The Delaware General Assembly convened this week for its 147th legislative session with the knowledge that Gov. Jack Markell planned to take up the issues of gay marriage and gun control in 2013.
But legislators would have to wait until Markell's next state of the state address to find out his thoughts on whether to let the state tax increase of 2009 expire or continue on.
In the meantime, legislators were busy getting sworn in on Tuesday and meeting with their caucuses on Wednesday.
State Rep. Don Blakey (R-Camden) took some time out of this hectic week to sit down for a brief interview with the Dover Post.
Q What are the big legislative issues that will take priority for the state legislature and the governor in 2013? Do you think the death penalty, gun control and gay marriage will be among the issues discussed by the General Assembly?
A There are about $200 million in temporary tax hikes that will start to expire in the upcoming fiscal year. Those increases were enacted in 2009 to deal with a budgetary shortfall and there is going to be an active debate regarding the possibility of extending them. The governor has already indicated that he wants the General Assembly to consider gun control measures and the issue of same-sex marriage. Additionally, House Republicans proposed a series of government reform measures last September, and I think we'll start to see those proposals being introduced as bills very soon.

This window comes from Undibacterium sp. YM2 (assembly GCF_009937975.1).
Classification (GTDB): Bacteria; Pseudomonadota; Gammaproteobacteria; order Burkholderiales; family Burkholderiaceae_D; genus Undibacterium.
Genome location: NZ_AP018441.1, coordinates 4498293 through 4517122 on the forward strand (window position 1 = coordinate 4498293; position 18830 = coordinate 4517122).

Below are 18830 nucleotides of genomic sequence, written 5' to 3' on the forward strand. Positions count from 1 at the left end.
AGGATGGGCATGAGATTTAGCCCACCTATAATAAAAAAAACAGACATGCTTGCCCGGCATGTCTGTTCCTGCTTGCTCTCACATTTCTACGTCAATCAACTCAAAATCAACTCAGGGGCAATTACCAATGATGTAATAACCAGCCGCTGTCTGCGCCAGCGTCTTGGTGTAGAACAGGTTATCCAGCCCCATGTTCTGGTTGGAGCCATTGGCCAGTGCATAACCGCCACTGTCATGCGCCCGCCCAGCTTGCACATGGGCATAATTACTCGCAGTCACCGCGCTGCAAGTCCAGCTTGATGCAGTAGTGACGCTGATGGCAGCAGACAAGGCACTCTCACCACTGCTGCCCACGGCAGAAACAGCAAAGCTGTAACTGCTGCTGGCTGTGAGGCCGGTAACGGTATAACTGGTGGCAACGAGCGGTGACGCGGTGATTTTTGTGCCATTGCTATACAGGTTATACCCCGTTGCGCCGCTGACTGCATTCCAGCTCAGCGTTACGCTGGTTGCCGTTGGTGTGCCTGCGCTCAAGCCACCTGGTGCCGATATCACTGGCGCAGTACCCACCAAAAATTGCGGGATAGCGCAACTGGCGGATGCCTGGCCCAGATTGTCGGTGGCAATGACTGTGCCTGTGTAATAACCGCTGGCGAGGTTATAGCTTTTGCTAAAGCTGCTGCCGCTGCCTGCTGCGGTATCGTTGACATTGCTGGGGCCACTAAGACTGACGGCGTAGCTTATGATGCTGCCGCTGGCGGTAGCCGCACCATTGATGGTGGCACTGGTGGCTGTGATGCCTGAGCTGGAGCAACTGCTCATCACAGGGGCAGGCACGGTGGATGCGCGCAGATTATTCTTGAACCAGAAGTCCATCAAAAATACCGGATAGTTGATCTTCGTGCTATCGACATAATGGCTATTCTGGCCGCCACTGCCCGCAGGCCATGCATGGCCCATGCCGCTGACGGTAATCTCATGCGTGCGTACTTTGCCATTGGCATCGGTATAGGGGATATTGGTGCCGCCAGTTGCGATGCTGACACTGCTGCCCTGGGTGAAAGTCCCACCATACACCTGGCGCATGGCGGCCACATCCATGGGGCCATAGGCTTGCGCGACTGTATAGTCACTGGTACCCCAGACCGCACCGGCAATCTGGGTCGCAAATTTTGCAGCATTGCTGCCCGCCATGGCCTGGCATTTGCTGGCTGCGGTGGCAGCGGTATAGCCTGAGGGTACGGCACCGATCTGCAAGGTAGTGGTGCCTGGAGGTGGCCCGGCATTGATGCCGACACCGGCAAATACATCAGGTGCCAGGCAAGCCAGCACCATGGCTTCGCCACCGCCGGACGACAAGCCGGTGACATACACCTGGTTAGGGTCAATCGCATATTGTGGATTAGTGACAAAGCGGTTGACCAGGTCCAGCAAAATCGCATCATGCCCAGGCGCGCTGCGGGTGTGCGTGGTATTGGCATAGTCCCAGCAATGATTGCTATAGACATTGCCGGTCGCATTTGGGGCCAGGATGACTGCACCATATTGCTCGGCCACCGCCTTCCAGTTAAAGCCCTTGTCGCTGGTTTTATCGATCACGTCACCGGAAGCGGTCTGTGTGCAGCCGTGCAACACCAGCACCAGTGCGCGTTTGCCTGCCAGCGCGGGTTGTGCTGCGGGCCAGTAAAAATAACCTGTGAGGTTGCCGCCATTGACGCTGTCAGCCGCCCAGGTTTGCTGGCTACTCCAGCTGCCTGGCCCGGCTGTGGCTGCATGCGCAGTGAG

Q Is there anything you can say at this point about whether state tax increases from 2009 should expire or continue given the current state of the economy?
A I think we should keep the promise that we made in 2009 and let those tax hikes expire as planned.
Q Speaking of the tough economy, do you think there will be any talk of belt tightening measures or cutbacks in state spending?
A Our state can only spend 98 percent of projected revenues. Those revenue projections are made monthly from March through June and can change significantly from one month to the next. As we get closer to the start of the new fiscal year in July, those projections will become increasingly important and will impact what we need to do to maintain services and pass a balanced budget.
Q Is there anything you wanted to add in general about coming back to office or being newly sworn in, as it were?
A I'm pleased and excited to be back. It's going to be a challenging year and I'll be reaching out to the people in the district I represent to help guide my actions on their behalf.